Sarah Hurst:

A Walk on the Whyld Side

The original interview with Ken Whyld was published in
CHESS vol. 63, no. 8, November 1998, p. 33-38
(please click on the small picture)



Edward Winter gives a correction in the
following issue (CHESS XII 1998, p. 44):




On the Fate of the
Ken Whyld Library






Musée Suisse du Jeu



In December 2003 we received the following press release from our member Ulrich Schädler:

Ken Whyld's Library Saved

The Swiss Museum of Games at La Tour-de-Peilz (Switzerland) is pleased to communicate that Ken Whyld's library of chess books will continue to exist in its entirety. Instead of splitting up and dispersing Ken Whyld's legacy by selling the books at auction, the museum, the solicitors, and the heirs have agreed and signed a contract upon the transfer of the complete library to the museum. The museum will not only create a catalogue, it will also make efforts to make the library accessible to the public. Under the heading «The Ken Whyld collection of chess literature» it will be part of the museum's specialized library. Situated in a castle at the shore of Lake Geneva the only museum dedicated to 5000 years of culture history of games in the world will therefore house one of the rare public libraries for chess research in Europe.

Ulrich Schädler
Swiss Museum of Games




In the meantime the collection has been housed in a nice library room, the books have been put on the shelves and catalogued by chess historian Richard Forster.
The collection's strong points are the sections on early history, biographies, magazines, tournaments, endgames and bibliography.





In the course of our general meeting in La Tour-de-Peilz (May 2006) the participants were given a preview of the library (see our photo report) whose official opening took place only a little later - end of June - in the presence of Ken Whyld’s son Martin Whyld. As already stated the KWA is willing to publish a printed catalogue of the Ken Whyld collection.
(July, 2006)





Books and booklets
(written / edited / revised)
by Ken Whyld



Betts: Douglas A. Betts, An Annotated Bibliography of Works Published in the English Language 1850-1968; Boston, Mass. 1974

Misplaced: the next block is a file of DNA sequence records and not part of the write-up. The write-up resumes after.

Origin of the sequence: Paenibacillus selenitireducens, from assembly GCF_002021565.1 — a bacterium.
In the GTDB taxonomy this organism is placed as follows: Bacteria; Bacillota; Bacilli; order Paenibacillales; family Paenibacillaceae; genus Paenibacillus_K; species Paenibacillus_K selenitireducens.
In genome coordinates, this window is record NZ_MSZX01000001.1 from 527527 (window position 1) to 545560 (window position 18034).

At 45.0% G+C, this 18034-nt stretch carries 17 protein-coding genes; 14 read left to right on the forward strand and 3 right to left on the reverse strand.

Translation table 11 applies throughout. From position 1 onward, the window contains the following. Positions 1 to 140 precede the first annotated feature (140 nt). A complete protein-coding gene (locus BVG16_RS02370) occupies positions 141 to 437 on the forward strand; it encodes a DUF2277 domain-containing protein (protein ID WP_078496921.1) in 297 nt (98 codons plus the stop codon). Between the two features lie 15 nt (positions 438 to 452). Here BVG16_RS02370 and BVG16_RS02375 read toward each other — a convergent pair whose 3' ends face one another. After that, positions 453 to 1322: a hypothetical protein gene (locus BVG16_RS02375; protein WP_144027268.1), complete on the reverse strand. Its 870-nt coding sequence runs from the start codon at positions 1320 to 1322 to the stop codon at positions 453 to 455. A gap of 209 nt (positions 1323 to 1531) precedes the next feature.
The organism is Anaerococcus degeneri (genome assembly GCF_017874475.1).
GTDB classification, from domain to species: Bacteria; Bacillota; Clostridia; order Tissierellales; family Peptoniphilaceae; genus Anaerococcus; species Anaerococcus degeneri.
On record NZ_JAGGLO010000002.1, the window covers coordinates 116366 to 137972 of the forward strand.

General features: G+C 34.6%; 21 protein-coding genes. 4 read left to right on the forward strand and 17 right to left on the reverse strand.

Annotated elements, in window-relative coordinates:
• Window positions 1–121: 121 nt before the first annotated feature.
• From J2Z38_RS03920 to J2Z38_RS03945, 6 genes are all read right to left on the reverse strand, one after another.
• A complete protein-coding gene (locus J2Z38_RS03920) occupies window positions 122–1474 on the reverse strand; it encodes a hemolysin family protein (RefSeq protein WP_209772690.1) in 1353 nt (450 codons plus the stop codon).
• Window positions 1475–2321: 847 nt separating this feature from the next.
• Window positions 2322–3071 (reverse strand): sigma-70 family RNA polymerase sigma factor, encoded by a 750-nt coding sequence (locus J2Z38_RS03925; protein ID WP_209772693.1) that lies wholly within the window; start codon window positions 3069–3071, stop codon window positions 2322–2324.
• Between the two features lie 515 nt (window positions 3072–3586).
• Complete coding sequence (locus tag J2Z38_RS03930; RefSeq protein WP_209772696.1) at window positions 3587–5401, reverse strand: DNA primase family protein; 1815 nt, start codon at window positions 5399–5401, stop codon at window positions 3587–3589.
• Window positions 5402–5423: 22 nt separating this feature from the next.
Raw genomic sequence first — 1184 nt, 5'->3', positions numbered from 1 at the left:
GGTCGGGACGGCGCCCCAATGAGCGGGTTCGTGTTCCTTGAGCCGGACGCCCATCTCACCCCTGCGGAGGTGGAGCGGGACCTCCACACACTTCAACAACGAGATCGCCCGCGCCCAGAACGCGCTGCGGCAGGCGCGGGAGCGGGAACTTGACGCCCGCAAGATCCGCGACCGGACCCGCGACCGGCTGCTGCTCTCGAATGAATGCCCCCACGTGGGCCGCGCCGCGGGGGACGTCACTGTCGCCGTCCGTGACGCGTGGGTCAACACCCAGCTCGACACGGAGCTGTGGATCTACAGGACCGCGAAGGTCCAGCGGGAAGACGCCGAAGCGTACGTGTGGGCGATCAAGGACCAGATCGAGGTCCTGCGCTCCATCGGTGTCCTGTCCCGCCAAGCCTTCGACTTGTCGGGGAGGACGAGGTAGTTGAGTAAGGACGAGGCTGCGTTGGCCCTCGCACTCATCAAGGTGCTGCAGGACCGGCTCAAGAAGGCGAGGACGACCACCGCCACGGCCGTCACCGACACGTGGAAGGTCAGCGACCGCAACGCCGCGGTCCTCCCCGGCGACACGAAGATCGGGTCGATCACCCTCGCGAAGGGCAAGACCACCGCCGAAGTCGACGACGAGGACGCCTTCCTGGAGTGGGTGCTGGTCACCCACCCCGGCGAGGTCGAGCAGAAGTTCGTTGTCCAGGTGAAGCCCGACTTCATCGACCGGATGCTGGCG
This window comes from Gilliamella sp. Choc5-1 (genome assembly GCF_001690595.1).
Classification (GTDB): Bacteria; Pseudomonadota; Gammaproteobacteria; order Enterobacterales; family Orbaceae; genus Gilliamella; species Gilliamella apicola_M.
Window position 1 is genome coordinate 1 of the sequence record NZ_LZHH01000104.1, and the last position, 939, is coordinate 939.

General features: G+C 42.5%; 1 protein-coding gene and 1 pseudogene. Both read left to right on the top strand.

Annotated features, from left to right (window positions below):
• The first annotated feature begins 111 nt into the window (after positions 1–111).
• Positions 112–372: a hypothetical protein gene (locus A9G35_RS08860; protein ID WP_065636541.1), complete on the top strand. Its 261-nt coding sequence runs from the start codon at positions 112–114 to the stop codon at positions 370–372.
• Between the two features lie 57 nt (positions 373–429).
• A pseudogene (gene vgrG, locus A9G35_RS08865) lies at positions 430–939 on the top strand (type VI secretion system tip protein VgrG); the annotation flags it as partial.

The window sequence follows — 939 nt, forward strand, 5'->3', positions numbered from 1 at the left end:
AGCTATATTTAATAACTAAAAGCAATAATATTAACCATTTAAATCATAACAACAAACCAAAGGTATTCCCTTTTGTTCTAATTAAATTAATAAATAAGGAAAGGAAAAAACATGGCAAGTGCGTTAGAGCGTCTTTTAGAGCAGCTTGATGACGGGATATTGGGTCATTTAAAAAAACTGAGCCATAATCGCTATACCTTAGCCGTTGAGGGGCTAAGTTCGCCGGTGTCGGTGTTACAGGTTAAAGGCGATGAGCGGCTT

Kiel: H. Lüders/C. Möhle, Kieler Schachkatalog; Kiel / Göttingen 2000
LN: Bibliotheca van der Linde-Niemeijeriana; facsimile ed., Rosmalen 1988
LNa: K.W. Kruijswijk, Bibliotheca Van der Linde-Niemeijeriana aucta et de novo descripta Volume I. Chess: Bibliography and History; The Hague 1974
Lusis: Andy Lusis, CHESS, An annotated bibliography 1969-1988; London/New York 1991




Match Bronstein v. Boleslavski, Moscow 1950.
London, 1951.
[LN 5164; Betts 27-50]

World Championship Candidates Tournament Neuhausen/Zürich 1953 [David Hooper and Ken Whyld].
Nottingham, 1953.
[Betts 25-221]
Reissued in 1968 by The Chess Player (No. 77).

International chess tournament at Bad Nauheim, Stuttgart and Garmisch-Partenkirchen, July 1937.
Whyld Limited Editions No. 1. Wollaton, 1953. 150 copies.
[LN 5557; Betts 25-129]

Budapest International Masters Tournament 1921 [printed and published by E.G.R. Cordingley and K. Whyld].
Cordingley Limited Edition Tournament Books.
London/Wollaton, 1953.- 24 pp.
[LN 5337]

Chess Books and magazines.Offered by Ken Whyld.
List no 7. (Part I: the E.G.R. Cordingley library)
Nottingham, 1954. – [20] pp; 1264 items
[LNa 1269; LN 161a]

International chess tournament at Meran, December 1926.
Whyld Limited Editions No. 2. Wollaton, 1954.- IV, 25 pp.
150 copies.
[LN 5398; Betts 25-79]

Commonwealth Tournament Oxford 1951.
Whyld Limited Editions No. 3.
Nottingham, 195x. 125 copies.

International Chess Tournament Amsterdam 1936 [annotated by Reuben Fine]. Reprint of 1st edition London 1937 (= Cordingley Limited Editions No. 12).
Nottingham, 1955. 50 copies.
[Betts 25-117; LN 5520]

Vienna 1882.

The A.C. White Christmas books, by D. J. Morgan, and the Overbrook series of A. C. White problem books, by 'Guynebans'.
Reprinted from two issues of Chess Reader, published by Ken Whyld. Nottingham, 1956. – [12] pp.
[LNa 809]
(Reprinted) Alain White's chess problem books. A check list of the Christmas and Overbrook series.
Caistor, 1997; limited edition of 66 copies. - 16 pp; stapled.

Kuibyshev 1942. Whyld Limited Editions No. 4. 200 copies.
[Betts 25-155]

Warsaw 1947. Whyld Limited Editions No. 5. 200 copies.
[Betts 25-181]

Salzburg 1942. Whyld Limited Editions No. 6. 200 copies.
[Betts 25-156]

Emanuel Lasker, chess champion.Volume 1 [ed. by J(ames) Gilchrist]; 1st edition. Nottingham, 1956 [publ. by Ken Whyld]; [112] pp. Wire spiral binding.
[Betts 29-63]
(Reprinted) Nottingham, without year [1967]. - Without pagination [112] pp. No. 55 in The Chess Player Series [publ. by Tony Gillam and Ken Whyld]
[Betts 29-67]

Emanuel Lasker, chess champion. Volume 2 [ed. by J(ames) Gilchrist]; 1st edition. Nottingham, 1958 [publ. by Ken Whyld]; [86] pp. Wire spiral binding.
[Betts 29-64]
(Reprinted) Nottingham, Sept. 1968. - Without pagination [86] pp. No. 71 (on front cover) or 72 (title page inside) in The Chess Player Series [publ. by Tony Gillam and Ken Whyld]
[Betts 29-68]

Emanuel Lasker, Vol. 3.
Nottingham, 1976. – 104 pp.
[Lusis 1322; Kiel 5575]

Discovering chess [R. C. Bell].
2nd ed. revised by Ken Whyld.
Aylesbury, 1979. – 56 pp; pbk.
[Lusis 51.1]

Fake Automata in Chess: A Bibliography.